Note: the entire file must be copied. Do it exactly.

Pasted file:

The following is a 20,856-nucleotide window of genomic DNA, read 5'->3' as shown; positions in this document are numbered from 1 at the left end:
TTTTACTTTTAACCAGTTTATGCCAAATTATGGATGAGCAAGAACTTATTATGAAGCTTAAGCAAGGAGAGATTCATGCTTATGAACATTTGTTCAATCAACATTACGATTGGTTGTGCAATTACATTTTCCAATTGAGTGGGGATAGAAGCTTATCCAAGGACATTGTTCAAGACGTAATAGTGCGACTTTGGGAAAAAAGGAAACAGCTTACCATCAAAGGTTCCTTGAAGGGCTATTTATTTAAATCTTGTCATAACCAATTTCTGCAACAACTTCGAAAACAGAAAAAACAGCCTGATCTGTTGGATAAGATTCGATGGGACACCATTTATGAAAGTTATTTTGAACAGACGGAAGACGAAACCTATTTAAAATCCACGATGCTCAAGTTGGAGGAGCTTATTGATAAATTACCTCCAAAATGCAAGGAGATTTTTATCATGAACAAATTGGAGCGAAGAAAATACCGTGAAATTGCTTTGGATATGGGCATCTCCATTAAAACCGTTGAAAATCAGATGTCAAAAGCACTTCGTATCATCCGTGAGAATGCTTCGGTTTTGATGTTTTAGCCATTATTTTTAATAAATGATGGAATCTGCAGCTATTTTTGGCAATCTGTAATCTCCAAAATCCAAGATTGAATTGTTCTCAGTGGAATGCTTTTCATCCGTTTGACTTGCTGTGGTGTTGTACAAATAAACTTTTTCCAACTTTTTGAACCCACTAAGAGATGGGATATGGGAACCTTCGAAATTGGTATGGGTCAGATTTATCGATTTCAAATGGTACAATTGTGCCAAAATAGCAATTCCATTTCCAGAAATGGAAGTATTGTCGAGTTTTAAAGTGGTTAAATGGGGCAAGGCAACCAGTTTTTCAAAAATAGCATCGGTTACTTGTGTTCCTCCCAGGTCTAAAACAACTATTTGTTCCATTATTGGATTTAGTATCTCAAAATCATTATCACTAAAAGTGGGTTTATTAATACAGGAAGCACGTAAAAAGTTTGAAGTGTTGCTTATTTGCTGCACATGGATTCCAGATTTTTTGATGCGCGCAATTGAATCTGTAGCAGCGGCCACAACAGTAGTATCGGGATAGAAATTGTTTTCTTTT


The following is a 20,856-nucleotide window of genomic DNA, read 5'->3' as shown; positions in this document are numbered from 1 at the left end:
TTTTACTTTTAACCAGTTTATGCCAAATTATGGATGAGCAAGAACTTATTATGAAGCTTAAGCAAGGAGAGATTCATGCTTATGAACATTTGTTCAATCAACATTACGATTGGTTGTGCAATTACATTTTCCAATTGAGTGGGGATAGAAGCTTATCCAAGGACATTGTTCAAGACGTAATAGTGCGACTTTGGGAAAAAAGGAAACAGCTTACCATCAAAGGTTCCTTGAAGGGCTATTTATTTAAATCTTGTCATAACCAATTTCTGCAACAACTTCGAAAACAGAAAAAACAGCCTGATCTGTTGGATAAGATTCGATGGGACACCATTTATGAAAGTTATTTTGAACAGACGGAAGACGAAACCTATTTAAAATCCACGATGCTCAAGTTGGAGGAGCTTATTGATAAATTACCTCCAAAATGCAAGGAGATTTTTATCATGAACAAATTGGAGCGAAGAAAATACCGTGAAATTGCTTTGGATATGGGCATCTCCATTAAAACCGTTGAAAATCAGATGTCAAAAGCACTTCGTATCATCCGTGAGAATGCTTCGGTTTTGATGTTTTAGCCATTATTTTTAATAAATGATGGAATCTGCAGCTATTTTTGGCAATCTGTAATCTCCAAAATCCAAGATTGAATTGTTCTCAGTGGAATGCTTTTCATCCGTTTGACTTGCTGTGGTGTTGTACAAATAAACTTTTTCCAACTTTTTGAACCCACTAAGAGATGGGATATGGGAACCTTCGAAATTGGTATGGGTCAGATTTATCGATTTCAAATGGTACAATTGTGCCAAAATAGCAATTCCATTTCCAGAAATGGAAGTATTGTCGAGTTTTAAAGTGGTTAAATGGGGCAAGGCAACCAGTTTTTCAAAAATAGCATCGGTTACTTGTGTTCCTCCCAGGTCTAAAACAACTATTTGTTCCATTATTGGATTTAGTATCTCAAAATCATTATCACTAAAAGTGGGTTTATTAATACAGGAAGCACGTAAAAAGTTTGAAGTGTTGCTTATTTGCTGCACATGGATTCCAGATTTTTTGATGCGCGCAATTGAATCTGTAGCAGCGGCCACAACAGTAGTATCGGGATAGAAATTGTTTTCTTTT